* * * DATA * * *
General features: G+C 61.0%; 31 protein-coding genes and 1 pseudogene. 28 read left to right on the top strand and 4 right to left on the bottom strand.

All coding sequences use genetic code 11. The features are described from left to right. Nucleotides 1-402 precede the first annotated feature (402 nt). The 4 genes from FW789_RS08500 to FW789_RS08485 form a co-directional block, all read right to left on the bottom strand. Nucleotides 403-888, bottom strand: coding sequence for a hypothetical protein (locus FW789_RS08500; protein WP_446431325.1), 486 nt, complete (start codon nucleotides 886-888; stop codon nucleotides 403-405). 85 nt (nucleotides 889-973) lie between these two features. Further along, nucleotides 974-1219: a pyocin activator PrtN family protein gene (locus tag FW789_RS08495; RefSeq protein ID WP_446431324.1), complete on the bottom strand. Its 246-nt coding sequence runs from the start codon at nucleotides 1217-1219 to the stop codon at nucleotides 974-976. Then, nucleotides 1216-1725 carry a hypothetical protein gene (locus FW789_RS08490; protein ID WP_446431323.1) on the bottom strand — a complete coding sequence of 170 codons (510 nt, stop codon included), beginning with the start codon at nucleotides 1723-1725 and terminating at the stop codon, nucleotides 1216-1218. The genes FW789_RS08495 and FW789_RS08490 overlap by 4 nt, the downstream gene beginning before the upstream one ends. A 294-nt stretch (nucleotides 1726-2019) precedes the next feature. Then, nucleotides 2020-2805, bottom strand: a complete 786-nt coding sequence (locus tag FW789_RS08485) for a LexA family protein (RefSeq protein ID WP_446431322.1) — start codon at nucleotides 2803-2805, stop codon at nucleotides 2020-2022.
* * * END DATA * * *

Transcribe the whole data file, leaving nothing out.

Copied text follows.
General features: G+C 61.0%; 31 protein-coding genes and 1 pseudogene. 28 read left to right on the top strand and 4 right to left on the bottom strand.

All coding sequences use genetic code 11. The features are described from left to right. Nucleotides 1-402 precede the first annotated feature (402 nt). The 4 genes from FW789_RS08500 to FW789_RS08485 form a co-directional block, all read right to left on the bottom strand. Nucleotides 403-888, bottom strand: coding sequence for a hypothetical protein (locus FW789_RS08500; protein WP_446431325.1), 486 nt, complete (start codon nucleotides 886-888; stop codon nucleotides 403-405). 85 nt (nucleotides 889-973) lie between these two features. Further along, nucleotides 974-1219: a pyocin activator PrtN family protein gene (locus tag FW789_RS08495; RefSeq protein ID WP_446431324.1), complete on the bottom strand. Its 246-nt coding sequence runs from the start codon at nucleotides 1217-1219 to the stop codon at nucleotides 974-976. Then, nucleotides 1216-1725 carry a hypothetical protein gene (locus FW789_RS08490; protein ID WP_446431323.1) on the bottom strand — a complete coding sequence of 170 codons (510 nt, stop codon included), beginning with the start codon at nucleotides 1723-1725 and terminating at the stop codon, nucleotides 1216-1218. The genes FW789_RS08495 and FW789_RS08490 overlap by 4 nt, the downstream gene beginning before the upstream one ends. A 294-nt stretch (nucleotides 1726-2019) precedes the next feature. Then, nucleotides 2020-2805, bottom strand: a complete 786-nt coding sequence (locus tag FW789_RS08485) for a LexA family protein (RefSeq protein ID WP_446431322.1) — start codon at nucleotides 2803-2805, stop codon at nucleotides 2020-2022.